Is there alignment of interests on the core values and goals?  This becomes a major proponent for long term success.  In any endeavor if there is not a true alignment of interest among partners then failure is a likely result.  The easiest to point out and often the most overlooked is the exit strategy.  Is the purpose to build the company to a certain level and sell?  If yes, then what is the trigger for that sale?  If partners have differing opinions of exit strategies this could greatly impact many strategic decisions starting from day one.  If one partner wants to build slowly through organic growth while the other wants to build quickly through leveraging outside capital this will create major issues within the business.  Obviously there will be tactical and day to day issues that do not need to be defined but the core founding issues and principles will need to be aligned before anything happens.

I am a big fan of living life by principles and I think business formation should be looked at from a set of principles as well.  Without principles there is nothing to fall back on when conflict arises and emotions are at their peak.  Below are a few guiding principles for business formation and partnerships.

Leave The Emotions and Ego At The Door:  The ultimate goal of business is to make a profit.  Plain and simple.  There are many other sub-goals to business other than that but without profit there is no existence of a business.  This is even true of a non-profit, thus, the reason for this principle.  Business is not about self-esteem or emotions and when this enters the equation it is disastrous.  This is easier said than done and why it must be an agreed upon principle at the time of business formation.  Level heads will always prevail and when the heat gets turned up then business partners must do their best to set aside emotions and feelings and focus on the issues and facts at hand.  There will always be an element of emotion but being aware and accepting this element will put the partnership at an advantage when dealing with issues.  Protecting ego and self esteem at the expense of the business making profit is unacceptable and will result in failure.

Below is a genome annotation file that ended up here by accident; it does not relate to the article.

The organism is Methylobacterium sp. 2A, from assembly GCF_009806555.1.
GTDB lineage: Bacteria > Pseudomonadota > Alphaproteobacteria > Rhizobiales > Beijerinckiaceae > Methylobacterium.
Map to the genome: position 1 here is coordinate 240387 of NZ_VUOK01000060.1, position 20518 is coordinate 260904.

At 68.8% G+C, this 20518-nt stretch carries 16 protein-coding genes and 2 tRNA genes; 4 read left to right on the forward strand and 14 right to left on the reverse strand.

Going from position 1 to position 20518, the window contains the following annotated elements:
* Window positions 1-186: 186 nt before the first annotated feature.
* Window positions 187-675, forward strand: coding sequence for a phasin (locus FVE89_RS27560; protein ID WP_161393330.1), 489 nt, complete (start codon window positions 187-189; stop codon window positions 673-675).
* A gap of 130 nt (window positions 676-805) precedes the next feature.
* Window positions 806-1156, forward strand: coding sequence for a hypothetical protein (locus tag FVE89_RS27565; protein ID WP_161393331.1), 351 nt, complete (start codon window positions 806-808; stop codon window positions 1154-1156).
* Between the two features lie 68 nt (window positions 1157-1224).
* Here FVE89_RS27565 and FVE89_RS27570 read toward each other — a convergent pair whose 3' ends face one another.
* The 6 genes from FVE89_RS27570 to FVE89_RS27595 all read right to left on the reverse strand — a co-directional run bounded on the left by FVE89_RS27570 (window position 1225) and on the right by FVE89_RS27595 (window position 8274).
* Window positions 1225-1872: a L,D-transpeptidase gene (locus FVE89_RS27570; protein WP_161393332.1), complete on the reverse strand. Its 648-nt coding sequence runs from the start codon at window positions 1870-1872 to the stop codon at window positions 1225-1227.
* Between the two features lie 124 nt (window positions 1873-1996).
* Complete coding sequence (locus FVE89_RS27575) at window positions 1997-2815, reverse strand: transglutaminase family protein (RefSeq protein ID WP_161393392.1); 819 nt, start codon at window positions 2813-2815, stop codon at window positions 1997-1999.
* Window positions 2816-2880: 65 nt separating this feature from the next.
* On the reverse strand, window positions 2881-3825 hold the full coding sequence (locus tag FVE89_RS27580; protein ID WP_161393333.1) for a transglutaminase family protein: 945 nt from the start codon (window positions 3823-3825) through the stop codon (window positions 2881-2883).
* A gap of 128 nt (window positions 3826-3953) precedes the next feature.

Be Strategic and Realistic:  Businesses are run best when big decisions are made through logic and backed by passion and positive emotion.  This is best accomplished through well thought out strategic planning.  I believe all partnerships should get into the habit of regular strategic planning sessions.  I have always adopted a yearly strategic planning retreat with quarterly sessions to monitor the progress and make changes where they need to be made.   Again, this falls into alignment with typical board of director structures and corporate governance best practices.  Strategic planning allows the partnership to work together on the big strategic vision of the business on a fairly regular basis.  When there is consensus with strategic planning it sets the stage to work through the day to day tactical with little or no conflict.  Conflicts usually arise when there are major strategic differences in the direction of the business and the likelihood of this happening increases with increased time between strategic planning sessions.  Find a schedule and process that works best for the partners to get together to think and plan strategically.  Get out of the office and go somewhere inspiring, make it a fun and positive experience.

Seek Outside Counsel For Guidance:  This goes hand in hand with the above issues.  When emotions are high and the situation is tense it is always wise to bring someone not emotionally involved to help see the situation objectively.  I am a big fan of having a board of directors or advisory board to help guide the business and partnership through tough scenarios.  It is true that we can’t see the forest through the trees when we get heavily involved in our businesses.  Having an independent and objective set of eye’s is crucial in avoiding the pitfalls.  Through my experience I have seen a significant difference in businesses with a board of directors or advisors and those that go it alone.  As much as we want to believe we are always objective and reasonable its just not the case and especially true when passion and money are intertwined.   A strand of three is always stronger than one strand.   I highly recommend seeking a group of individuals to help the partnership navigate the ups and downs of business ownership, even if its an unofficial advisory board.

Business partnerships are no walk in the park and I have had my fair share of failures and mistakes but done correctly they can be a wonderful experience.  The above comments are what I have learned along the way and hopefully tools for new partners to use while they navigate their new business relationships.  I can not emphasize enough how important it is to not get stuck in the honeymoon phase and fail to objectively look at potential downsides.  When there are well established and pre-existing guiding principles and tools for making difficult decisions it will greatly help navigate the inevitable tough spots that all businesses go through.  Easier said than done but cool heads do prevail and when in doubt check the emotions at the door and use your best logic and reason to find a strategic path out of tough situations.  Good Luck!